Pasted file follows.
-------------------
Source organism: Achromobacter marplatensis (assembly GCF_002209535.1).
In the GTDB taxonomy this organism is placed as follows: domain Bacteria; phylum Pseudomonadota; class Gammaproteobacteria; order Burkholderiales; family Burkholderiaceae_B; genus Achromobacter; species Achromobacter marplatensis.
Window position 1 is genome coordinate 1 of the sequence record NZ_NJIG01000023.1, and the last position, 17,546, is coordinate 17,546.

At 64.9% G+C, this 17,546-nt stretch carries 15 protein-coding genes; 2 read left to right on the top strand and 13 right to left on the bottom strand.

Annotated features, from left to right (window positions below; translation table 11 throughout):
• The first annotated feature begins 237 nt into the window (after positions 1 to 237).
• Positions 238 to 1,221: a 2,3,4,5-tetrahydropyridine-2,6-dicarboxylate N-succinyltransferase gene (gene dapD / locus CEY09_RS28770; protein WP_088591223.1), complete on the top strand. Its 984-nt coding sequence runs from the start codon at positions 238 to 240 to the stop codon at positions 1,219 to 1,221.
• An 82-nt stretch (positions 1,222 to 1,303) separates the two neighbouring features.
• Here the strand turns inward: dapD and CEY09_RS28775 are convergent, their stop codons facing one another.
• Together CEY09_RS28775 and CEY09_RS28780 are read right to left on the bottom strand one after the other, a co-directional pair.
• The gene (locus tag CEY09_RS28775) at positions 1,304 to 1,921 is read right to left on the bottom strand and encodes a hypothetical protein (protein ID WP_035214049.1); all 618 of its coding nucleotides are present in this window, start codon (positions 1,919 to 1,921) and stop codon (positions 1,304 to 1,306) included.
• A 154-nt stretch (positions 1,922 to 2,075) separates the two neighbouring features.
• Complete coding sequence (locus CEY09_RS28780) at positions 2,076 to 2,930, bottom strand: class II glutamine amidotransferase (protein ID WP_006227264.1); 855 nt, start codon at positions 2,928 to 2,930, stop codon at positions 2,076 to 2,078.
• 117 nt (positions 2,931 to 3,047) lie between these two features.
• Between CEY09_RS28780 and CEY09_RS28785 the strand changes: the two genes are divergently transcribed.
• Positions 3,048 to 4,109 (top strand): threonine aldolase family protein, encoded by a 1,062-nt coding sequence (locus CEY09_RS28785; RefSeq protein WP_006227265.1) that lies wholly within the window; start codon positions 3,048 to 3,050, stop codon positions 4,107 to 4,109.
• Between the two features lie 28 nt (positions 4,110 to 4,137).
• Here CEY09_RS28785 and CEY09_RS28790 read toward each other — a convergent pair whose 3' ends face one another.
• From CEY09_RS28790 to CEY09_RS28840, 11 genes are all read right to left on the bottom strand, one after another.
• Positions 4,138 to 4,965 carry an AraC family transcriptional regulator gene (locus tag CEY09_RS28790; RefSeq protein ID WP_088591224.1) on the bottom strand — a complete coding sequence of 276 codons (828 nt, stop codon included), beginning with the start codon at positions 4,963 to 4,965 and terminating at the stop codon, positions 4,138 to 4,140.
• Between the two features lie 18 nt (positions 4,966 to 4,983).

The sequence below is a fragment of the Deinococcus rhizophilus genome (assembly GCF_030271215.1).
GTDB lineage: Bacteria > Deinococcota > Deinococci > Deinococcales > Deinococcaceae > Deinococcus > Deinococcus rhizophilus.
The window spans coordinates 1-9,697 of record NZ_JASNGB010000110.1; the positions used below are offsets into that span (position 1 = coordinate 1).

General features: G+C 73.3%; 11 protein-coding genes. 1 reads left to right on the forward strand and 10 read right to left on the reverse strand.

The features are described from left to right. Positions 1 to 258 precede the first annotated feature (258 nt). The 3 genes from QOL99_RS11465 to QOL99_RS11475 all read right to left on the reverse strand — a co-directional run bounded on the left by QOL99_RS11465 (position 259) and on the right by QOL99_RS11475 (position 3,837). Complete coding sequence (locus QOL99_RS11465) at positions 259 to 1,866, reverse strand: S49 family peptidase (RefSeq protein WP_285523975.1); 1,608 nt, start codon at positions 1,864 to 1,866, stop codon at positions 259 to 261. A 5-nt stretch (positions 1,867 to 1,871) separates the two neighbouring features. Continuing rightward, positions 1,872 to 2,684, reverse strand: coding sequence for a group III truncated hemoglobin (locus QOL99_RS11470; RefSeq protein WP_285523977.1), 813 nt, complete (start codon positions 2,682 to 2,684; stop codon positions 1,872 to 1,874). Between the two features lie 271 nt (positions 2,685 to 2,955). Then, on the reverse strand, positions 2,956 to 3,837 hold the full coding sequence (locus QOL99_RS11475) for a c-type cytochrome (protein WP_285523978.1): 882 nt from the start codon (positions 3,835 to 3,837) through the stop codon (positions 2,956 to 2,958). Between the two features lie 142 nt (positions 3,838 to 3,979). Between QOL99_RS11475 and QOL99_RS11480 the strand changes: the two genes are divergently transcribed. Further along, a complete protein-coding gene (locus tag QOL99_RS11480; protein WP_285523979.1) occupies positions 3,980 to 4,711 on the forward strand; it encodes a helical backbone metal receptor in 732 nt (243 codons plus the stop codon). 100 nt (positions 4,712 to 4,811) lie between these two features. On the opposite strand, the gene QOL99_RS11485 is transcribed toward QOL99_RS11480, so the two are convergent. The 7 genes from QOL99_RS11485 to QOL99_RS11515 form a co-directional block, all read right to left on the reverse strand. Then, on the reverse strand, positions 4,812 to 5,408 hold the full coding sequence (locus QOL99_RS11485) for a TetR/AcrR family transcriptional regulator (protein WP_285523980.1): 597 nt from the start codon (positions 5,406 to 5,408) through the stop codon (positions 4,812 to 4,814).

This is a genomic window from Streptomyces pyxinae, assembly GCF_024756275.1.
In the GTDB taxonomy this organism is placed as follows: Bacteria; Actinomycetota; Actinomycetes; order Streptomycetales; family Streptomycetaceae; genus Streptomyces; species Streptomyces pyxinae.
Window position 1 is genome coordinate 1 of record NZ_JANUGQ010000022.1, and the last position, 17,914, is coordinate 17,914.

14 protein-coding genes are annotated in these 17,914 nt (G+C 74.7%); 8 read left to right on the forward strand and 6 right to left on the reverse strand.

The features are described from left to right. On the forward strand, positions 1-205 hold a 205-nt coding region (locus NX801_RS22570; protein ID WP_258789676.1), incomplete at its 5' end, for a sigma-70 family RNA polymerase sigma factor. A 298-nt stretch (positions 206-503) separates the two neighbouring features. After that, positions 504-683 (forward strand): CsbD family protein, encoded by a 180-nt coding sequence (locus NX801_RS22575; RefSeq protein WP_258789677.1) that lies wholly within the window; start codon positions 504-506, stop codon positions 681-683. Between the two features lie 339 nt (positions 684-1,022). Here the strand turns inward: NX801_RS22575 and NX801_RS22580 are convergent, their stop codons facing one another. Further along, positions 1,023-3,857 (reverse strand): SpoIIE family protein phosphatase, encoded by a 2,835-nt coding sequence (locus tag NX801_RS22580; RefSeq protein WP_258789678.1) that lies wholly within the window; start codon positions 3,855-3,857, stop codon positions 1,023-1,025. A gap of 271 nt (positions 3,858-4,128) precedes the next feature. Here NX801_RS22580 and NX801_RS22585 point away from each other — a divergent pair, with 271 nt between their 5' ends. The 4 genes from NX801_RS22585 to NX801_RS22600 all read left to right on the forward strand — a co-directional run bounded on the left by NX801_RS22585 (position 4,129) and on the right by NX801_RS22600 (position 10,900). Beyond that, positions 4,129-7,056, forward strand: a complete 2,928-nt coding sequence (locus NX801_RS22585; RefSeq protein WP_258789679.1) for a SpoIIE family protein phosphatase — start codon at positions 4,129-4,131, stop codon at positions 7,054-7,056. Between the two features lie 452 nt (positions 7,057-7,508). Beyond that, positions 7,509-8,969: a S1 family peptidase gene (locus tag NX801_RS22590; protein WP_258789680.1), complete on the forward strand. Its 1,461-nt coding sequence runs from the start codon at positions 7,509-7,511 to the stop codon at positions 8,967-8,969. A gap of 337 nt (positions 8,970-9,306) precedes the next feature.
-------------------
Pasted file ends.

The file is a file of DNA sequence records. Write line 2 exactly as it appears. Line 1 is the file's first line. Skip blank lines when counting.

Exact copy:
In the GTDB taxonomy this organism is placed as follows: domain Bacteria; phylum Pseudomonadota; class Gammaproteobacteria; order Burkholderiales; family Burkholderiaceae_B; genus Achromobacter; species Achromobacter marplatensis.